The motel accommodations are small, but somewhat comfortable for a big man. The food is nothing like Mom’s home cooking. And doing the laundry can be an event.
And Ben Brown is the happiest he’s ever been in his life. He’s a minor league pitcher in the Philadelphia Phillies organization living the baseball dream.
"The college option was not for me,” Brown said. “I knew I wanted to play professionally right away. The Phillies called my name and I couldn’t wait to get started. I thought it would be silly for me to wait another three years to get drafted out of a school. So when my dream was right in front of me I made the right decision.”
The 6-foot-6, 230-pound right hander is one year removed from Ward Melville High School where he dominated local hitters with his electric fastball and led the Patriots to the Suffolk League I title.
He was selected in the 30th round of MLB’s amateur draft, and has drawn raves as much for his performance as his work ethic.
“He’s acclimated quite well to the life,” said Sal Agostinelli, the international scouting director for the Phillies. “The transition for any 17-year-old from high school to pro baseball can be overwhelming. There are so many factors that dictate where a guy is going to be after the first year. But Ben has an unbelievable work ethic and is so focused on his future. We love the kid and he’s doing well.”
The rigors of professional baseball can be daunting. Early morning workouts, where he rises at 5:15 a.m. for a quick breakfast and a trip to the park for arm care treatments.
“I do tissue prep and get my body right for the day,” Brown said. “It could be in a lift day or towel drills, stretching or working in my throwing program. Some days were shagging batting practice and running. It’s all baseball 24-7 but it’s a job.”
Brown drew the attention of the Phillies front office two weeks ago when he struck out 16 batters in six innings and improved his record in Gulf Coast League to 3-2 with a 2.95 ERA with the GCL Phillies West. He’s struck out 52 in 39 innings and leads the GCL in strikeouts and ERA.
“His delivery and arm action have improved,” Agostinelli said. “He’s gotten bigger and stronger and that's a testament to his work regimen. His fastball has been as high as 94 miles per hour.”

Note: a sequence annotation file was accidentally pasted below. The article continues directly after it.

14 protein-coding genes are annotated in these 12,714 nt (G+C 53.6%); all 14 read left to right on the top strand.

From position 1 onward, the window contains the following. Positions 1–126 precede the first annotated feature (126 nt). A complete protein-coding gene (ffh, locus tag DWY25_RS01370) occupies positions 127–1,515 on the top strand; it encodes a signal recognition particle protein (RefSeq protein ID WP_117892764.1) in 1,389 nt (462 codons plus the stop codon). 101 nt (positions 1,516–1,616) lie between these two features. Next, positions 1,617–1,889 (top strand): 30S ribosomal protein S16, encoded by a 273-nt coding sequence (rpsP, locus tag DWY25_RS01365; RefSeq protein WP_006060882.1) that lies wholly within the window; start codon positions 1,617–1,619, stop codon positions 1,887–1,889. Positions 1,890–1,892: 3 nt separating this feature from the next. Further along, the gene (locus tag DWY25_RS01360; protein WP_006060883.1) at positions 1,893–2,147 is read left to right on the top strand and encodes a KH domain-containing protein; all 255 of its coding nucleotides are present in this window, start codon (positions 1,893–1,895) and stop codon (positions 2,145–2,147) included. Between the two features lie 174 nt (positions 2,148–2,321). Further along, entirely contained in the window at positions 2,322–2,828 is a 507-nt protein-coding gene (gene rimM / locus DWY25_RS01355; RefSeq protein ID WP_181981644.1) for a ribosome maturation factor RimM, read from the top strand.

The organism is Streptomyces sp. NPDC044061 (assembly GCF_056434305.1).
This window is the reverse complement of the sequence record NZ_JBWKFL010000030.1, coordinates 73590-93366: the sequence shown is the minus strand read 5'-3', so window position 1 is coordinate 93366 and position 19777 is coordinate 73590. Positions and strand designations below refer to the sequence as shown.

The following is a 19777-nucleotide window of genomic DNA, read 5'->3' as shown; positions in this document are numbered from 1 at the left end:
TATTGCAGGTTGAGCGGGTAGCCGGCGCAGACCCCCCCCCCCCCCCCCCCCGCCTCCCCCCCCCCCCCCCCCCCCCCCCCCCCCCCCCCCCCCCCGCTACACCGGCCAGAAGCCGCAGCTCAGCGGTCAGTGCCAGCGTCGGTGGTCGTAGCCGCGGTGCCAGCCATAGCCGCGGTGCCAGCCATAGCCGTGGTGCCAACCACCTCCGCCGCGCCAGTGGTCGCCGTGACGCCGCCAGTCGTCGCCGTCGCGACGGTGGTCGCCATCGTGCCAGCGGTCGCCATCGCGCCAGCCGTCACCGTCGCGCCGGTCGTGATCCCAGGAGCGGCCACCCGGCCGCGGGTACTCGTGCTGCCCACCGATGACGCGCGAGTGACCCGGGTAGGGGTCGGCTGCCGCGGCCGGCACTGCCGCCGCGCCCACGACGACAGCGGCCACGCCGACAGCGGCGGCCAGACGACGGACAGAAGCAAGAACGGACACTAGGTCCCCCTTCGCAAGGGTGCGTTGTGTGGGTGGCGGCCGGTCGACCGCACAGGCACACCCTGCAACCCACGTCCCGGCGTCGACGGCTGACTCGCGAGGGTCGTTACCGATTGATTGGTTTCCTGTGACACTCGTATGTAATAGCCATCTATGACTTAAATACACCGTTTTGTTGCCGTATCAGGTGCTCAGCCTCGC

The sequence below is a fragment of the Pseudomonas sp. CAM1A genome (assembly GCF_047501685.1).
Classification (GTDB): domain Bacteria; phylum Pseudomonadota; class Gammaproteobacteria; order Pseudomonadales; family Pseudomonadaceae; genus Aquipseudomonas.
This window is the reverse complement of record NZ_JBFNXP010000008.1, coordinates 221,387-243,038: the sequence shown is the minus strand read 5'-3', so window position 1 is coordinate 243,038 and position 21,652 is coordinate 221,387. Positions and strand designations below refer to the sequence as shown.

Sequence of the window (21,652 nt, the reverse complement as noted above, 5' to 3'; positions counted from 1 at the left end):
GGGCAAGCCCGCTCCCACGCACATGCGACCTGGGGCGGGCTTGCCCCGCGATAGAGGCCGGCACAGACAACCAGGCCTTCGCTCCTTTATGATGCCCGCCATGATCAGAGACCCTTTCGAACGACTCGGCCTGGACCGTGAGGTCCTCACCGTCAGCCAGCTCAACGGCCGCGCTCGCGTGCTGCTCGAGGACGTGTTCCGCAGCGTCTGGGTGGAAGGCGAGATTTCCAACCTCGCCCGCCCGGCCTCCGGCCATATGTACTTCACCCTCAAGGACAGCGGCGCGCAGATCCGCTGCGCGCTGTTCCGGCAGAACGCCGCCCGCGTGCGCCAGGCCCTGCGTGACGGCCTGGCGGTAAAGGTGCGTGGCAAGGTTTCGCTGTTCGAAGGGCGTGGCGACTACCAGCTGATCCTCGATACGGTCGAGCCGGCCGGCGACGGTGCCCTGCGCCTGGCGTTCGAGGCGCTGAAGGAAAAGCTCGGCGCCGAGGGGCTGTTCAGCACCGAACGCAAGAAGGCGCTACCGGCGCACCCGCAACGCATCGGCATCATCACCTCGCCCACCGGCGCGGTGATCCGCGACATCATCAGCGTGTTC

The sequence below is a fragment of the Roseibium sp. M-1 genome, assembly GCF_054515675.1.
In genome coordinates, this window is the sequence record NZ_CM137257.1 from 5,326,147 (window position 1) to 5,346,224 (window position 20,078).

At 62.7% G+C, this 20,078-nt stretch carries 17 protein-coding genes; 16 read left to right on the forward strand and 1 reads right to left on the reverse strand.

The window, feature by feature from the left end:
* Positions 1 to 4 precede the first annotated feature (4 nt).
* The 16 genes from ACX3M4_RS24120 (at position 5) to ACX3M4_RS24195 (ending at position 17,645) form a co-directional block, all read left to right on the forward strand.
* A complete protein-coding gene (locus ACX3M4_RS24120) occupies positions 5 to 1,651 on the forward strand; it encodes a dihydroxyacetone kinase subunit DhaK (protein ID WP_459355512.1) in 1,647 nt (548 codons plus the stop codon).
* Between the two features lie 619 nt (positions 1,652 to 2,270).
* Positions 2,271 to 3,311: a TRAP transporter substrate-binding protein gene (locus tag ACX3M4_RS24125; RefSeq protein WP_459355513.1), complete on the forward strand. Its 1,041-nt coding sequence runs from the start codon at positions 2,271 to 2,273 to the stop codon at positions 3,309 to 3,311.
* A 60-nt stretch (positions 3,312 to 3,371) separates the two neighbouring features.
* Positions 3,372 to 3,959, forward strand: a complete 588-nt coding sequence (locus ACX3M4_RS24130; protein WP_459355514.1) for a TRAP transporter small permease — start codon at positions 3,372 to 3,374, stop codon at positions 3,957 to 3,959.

Brown turns 19 in September and said the hardest part of transitioning into the life of a professional player was being so far from home and away from his support system.
“I'm more than a 1,000 miles away from home and my main support system,” he said. “When you’re young and you’ve never faced a real struggle or any kind of adversity you learn how to fend for yourself and make decisions. You find out a lot about yourself and who you are. And you figure out how to make adjustments.”
Brown has adjusted to the minor league grind quite well. He’s slipped into a daily routine that has helped him increase his strength and flexibility to stay healthy.
"I’m getting used to grocery shopping, doing laundry and cleaning up,” he laughed. “I was really blessed to have a mom and dad that did everything for me. But living on your own at 17 years old was a challenge. You become an adult quickly. Now I have to shop for that case of 42 waters and a bottle of mouth wash. You learn to appreciate the little things more now.”
Brown said the monotony of the minor league world can be hard for young players. So he loves to get emails and texts from family and friends. And he calls his high school coach Lou Petrucci at least three times a week.
“I love coach Lou,” Brown said. “He gave me the confidence when I was younger and he continues to inspire me as I grow older. I played three years for a man who had the fire and intensity that I need to succeed here.”
CATCHING UP WITH THE LOCALS
Bobby Honeyman, Mariners
The Stony Brook University graduate from Massapequa is having a wonderful first season for the Everett Aqua Sox, the Class A affiliate of the Seattle Mariners. Honeyman is hitting .386 in the Northwest League and was recently named the league’s Player of the Week. He’s been on a tear, hitting .489 over his last 10 games with 22 hits and 11 runs scored. He was 5-for-5 against the Boise Hawks on Aug. 1. And he was part of a five home run barrage on Thursday night, including one from Robinson Cano, in his first rehab start, in a 10-6 loss to the Eugene Emeralds.
Logan O'Hoppe, Phillies
The first-year catcher from Sayville, who led St. John the Baptist High School to the NSCHSAA title in the spring, leads the first-place GCL Phillies West with a .400 average. O’Hoppe is 30-for-75 with nine extra-base hits, 15 runs scored and 11 RBI.
*stats are through Thursday's games